Homily of Bishop Cullinan for the Funeral Mass of Bishop William Lee

Homily of Bishop Alphonsus Cullinan for the Funeral Mass for Bishop William Lee RIP

Dear friends in Jesus Christ, we gather here in this cathedral beloved of Bishop Willie to offer this Mass for him in hope and in thanksgiving even if that is mingled with pain and grief.
Ultimately we are gathered by Christ since He was the one to whom Bishop Willie dedicated his life as His priest and later bishop.
Jesus gives meaning to our whole lives from beginning to end.  Who are we without God?
William Lee was born in Newport, County Tipperary, on 2 December in 1941, the eldest of five children to John and Delia Lee.  His spiritual and faith formation began in his family and was continued in the schools he attended and he learned gradually to keep saying yes to God’s will.

After primary schooling locally with the wonderful Sisters of Mercy, he went to Rockwell College run by the Holy Ghost Fathers who impressed him but somewhere along the line found that his calling in life was to be a diocesan priest and so he went to Saint Patrick’s College, Maynooth and was subsequently ordained a priest for the Archdiocese of Cashel-Emly on 19 June 1966.  Each of us has a vocation from God.  In following it we gain happiness and meaning here in this life and eternal happiness in the next.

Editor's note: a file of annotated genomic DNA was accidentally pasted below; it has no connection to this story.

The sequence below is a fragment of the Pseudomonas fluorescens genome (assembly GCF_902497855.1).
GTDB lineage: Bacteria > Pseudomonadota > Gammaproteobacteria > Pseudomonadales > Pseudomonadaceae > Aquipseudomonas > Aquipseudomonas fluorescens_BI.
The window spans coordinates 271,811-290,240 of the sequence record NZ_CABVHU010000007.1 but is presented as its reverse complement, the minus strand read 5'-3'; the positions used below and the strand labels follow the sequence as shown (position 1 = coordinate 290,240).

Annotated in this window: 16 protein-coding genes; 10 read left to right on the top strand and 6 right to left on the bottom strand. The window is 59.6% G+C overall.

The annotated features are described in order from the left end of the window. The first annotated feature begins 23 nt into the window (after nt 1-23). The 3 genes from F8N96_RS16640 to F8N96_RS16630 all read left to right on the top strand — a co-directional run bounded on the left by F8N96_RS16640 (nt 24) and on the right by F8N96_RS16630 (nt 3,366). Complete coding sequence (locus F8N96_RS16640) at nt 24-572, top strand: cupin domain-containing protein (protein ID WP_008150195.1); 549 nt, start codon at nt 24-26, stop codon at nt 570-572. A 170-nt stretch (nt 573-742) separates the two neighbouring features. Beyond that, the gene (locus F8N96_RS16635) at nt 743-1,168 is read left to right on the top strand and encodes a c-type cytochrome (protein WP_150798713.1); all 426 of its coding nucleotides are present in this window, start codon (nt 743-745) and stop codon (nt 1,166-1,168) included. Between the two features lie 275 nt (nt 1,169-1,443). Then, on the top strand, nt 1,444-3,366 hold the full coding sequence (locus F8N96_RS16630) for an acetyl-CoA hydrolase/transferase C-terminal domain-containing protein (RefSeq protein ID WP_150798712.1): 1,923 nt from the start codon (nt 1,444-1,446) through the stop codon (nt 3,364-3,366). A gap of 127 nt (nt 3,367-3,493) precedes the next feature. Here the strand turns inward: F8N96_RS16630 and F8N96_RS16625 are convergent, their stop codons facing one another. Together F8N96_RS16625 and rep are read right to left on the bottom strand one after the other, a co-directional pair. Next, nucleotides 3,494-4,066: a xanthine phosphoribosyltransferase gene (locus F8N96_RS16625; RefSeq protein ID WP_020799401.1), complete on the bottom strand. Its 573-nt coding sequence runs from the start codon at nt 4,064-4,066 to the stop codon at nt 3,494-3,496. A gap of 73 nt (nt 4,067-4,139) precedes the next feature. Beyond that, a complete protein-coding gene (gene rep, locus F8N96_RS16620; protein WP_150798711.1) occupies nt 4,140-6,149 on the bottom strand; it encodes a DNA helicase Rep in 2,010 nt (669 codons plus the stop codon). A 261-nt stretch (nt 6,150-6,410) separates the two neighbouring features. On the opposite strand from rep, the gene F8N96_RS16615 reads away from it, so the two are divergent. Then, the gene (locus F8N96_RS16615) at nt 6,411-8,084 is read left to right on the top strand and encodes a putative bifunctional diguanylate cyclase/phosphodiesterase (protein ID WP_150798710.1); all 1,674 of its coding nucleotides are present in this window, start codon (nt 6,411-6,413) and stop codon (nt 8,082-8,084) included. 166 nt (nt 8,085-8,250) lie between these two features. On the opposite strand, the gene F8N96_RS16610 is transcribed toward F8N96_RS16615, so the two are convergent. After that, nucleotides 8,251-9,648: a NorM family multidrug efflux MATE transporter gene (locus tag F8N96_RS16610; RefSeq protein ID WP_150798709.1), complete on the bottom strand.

The young Father William went back to Maynooth for further studies and then went to Rome to the Pontifical Gregorian University to obtain a doctorate in Canon Law.  He would later sometimes describe himself as a lapsed canonist.  He returned from Rome to take up various posts, including president, in Saint Patrick’s College, Thurles from 1972 to 1993.

He was appointed Bishop-elect of Waterford and Lismore by Pope John Paul II and was consecrated by his predecessor, Bishop Michael Russell, on 25 July, 1993, here in this Cathedral of the Most Holy Trinity.  He did not find the burden of office easy.  He suffered a lot especially in his compassionate dealing with victims of abuse and often cried with them.  He took child safeguarding very seriously.  A good listener, he was respected by priests and people alike but as everyone knows there will always be people with whom we clash and things for him could be very difficult at times.  He cared greatly for the Diocese and did his best, I believe, in caring for the priests and people for over 20 years.  He loved the pilgrimage to Lourdes and we commend his work with CMAC which later became Accord and all his efforts at pastoral renewal across the Diocese.  He retired on 1 October, 2013 on health grounds.